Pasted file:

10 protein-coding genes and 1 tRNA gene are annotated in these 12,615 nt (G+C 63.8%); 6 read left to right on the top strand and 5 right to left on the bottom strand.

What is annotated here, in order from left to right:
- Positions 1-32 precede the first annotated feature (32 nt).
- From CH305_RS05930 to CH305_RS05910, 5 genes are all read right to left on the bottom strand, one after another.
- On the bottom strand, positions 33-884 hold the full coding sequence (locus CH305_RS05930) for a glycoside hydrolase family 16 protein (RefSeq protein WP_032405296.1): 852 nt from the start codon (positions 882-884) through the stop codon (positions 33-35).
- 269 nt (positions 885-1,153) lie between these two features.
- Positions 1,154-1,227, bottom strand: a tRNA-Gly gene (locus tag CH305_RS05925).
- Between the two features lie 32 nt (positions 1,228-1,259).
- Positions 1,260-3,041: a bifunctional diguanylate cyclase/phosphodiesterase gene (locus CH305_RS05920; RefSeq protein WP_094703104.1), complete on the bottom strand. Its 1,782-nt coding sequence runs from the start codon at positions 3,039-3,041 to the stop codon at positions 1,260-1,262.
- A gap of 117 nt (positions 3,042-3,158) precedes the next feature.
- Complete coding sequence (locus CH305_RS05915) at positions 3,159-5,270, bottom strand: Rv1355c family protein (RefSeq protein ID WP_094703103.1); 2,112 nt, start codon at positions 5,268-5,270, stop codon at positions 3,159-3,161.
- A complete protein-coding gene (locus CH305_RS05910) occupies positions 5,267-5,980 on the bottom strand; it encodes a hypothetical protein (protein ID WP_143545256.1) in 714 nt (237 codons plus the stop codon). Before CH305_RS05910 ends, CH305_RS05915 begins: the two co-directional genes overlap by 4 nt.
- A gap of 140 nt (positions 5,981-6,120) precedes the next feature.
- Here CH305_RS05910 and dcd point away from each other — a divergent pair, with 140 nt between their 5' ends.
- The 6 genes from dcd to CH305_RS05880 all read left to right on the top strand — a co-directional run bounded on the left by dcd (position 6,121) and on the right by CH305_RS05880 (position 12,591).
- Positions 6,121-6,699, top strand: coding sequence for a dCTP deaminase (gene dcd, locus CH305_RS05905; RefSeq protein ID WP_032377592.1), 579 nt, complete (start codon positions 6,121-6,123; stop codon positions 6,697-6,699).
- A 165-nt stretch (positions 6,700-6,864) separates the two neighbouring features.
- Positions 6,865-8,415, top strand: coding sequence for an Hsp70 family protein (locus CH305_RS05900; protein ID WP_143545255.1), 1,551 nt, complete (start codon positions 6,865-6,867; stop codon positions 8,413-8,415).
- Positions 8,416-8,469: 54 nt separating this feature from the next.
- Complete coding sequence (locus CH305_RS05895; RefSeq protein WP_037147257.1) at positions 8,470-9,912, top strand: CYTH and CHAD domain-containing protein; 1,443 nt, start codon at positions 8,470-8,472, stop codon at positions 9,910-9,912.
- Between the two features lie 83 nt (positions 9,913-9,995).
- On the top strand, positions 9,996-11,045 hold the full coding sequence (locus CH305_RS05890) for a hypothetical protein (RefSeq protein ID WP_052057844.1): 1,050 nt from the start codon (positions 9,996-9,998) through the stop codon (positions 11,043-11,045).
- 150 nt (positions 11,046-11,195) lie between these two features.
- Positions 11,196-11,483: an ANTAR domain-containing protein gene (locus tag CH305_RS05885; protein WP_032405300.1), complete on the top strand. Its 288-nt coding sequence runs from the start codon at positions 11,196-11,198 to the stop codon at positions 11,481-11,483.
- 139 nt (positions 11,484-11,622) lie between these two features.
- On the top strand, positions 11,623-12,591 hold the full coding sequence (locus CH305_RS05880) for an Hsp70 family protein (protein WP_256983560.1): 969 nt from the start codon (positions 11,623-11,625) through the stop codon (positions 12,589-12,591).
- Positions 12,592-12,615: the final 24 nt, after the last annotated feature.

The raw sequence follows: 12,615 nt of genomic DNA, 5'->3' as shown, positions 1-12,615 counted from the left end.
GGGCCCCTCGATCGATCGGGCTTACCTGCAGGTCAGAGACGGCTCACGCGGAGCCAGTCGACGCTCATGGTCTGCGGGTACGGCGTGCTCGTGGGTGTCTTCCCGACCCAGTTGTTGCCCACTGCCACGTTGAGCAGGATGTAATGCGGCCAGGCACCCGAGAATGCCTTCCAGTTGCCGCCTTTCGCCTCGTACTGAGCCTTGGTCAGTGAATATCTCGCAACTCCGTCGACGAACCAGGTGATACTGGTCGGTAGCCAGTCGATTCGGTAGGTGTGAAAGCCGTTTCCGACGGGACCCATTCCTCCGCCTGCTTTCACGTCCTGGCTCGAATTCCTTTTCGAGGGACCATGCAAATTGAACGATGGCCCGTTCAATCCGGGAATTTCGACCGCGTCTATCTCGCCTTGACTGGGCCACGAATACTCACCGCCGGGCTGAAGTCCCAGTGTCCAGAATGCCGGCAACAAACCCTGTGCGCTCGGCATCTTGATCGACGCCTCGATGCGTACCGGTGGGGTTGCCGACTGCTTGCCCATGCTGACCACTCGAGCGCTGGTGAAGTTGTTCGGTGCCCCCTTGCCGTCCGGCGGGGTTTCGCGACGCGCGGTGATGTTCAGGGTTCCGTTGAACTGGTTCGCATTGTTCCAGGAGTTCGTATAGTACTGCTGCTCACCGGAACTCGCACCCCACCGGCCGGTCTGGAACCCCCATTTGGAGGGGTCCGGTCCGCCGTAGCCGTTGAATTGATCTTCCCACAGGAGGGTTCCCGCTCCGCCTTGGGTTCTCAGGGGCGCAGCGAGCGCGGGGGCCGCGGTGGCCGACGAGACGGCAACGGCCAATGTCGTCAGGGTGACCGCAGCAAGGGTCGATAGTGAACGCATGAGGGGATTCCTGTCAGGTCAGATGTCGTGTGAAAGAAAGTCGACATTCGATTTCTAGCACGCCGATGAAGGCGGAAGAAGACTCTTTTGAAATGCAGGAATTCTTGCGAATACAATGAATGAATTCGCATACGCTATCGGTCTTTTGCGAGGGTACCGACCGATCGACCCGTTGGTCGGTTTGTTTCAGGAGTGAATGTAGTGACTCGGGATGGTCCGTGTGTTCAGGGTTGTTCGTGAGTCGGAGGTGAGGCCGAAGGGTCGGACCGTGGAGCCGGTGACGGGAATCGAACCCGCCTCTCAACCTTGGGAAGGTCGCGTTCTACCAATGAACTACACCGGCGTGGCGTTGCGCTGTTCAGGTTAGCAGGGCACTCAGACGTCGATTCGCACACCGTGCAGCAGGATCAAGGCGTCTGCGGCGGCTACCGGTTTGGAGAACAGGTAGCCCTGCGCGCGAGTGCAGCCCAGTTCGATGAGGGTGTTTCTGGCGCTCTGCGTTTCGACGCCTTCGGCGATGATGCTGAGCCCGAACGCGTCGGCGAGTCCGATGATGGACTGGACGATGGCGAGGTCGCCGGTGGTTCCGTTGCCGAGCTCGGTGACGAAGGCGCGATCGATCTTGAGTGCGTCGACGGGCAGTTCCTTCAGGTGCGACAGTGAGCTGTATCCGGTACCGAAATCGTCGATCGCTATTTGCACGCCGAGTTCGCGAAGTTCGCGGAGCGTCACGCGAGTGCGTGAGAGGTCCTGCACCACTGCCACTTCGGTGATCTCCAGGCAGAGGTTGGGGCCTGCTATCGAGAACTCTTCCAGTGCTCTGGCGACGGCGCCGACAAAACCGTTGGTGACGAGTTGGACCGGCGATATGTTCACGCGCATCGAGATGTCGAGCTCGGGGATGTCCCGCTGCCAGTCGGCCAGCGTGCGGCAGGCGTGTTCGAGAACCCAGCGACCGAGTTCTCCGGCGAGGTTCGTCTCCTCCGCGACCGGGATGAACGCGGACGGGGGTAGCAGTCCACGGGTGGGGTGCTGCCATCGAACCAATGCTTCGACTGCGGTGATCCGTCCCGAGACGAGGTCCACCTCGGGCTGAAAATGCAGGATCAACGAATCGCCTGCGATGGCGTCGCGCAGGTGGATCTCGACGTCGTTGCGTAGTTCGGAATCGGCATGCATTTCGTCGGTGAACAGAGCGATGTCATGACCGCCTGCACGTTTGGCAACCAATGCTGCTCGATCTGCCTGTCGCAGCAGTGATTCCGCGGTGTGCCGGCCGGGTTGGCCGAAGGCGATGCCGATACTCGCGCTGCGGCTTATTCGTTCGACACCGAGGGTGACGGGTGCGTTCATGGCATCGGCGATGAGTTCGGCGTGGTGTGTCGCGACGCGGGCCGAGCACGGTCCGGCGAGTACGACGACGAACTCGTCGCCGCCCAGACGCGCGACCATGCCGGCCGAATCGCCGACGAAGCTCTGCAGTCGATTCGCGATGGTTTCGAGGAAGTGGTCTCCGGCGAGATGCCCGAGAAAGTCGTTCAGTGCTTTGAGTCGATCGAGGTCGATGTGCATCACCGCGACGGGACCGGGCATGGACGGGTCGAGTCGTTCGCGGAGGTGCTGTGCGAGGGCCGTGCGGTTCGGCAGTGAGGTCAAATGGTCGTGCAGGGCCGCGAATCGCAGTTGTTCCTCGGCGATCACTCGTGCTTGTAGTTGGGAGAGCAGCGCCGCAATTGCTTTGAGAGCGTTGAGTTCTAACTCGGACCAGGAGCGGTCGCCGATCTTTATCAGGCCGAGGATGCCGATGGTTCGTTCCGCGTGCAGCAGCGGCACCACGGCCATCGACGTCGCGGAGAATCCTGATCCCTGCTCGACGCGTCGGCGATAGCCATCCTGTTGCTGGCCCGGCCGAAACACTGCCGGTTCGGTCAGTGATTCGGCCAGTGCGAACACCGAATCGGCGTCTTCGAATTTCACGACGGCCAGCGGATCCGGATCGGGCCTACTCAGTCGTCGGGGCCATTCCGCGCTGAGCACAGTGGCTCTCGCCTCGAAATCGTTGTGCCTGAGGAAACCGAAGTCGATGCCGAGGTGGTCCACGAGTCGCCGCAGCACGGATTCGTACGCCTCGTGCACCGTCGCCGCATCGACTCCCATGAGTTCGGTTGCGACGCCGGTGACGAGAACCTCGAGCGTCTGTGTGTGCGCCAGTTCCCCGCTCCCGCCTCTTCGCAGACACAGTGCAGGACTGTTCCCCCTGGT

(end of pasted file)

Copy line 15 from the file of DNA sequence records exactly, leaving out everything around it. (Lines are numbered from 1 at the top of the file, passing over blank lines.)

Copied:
- The 6 genes from dcd to CH305_RS05880 all read left to right on the top strand — a co-directional run bounded on the left by dcd (position 6,121) and on the right by CH305_RS05880 (position 12,591).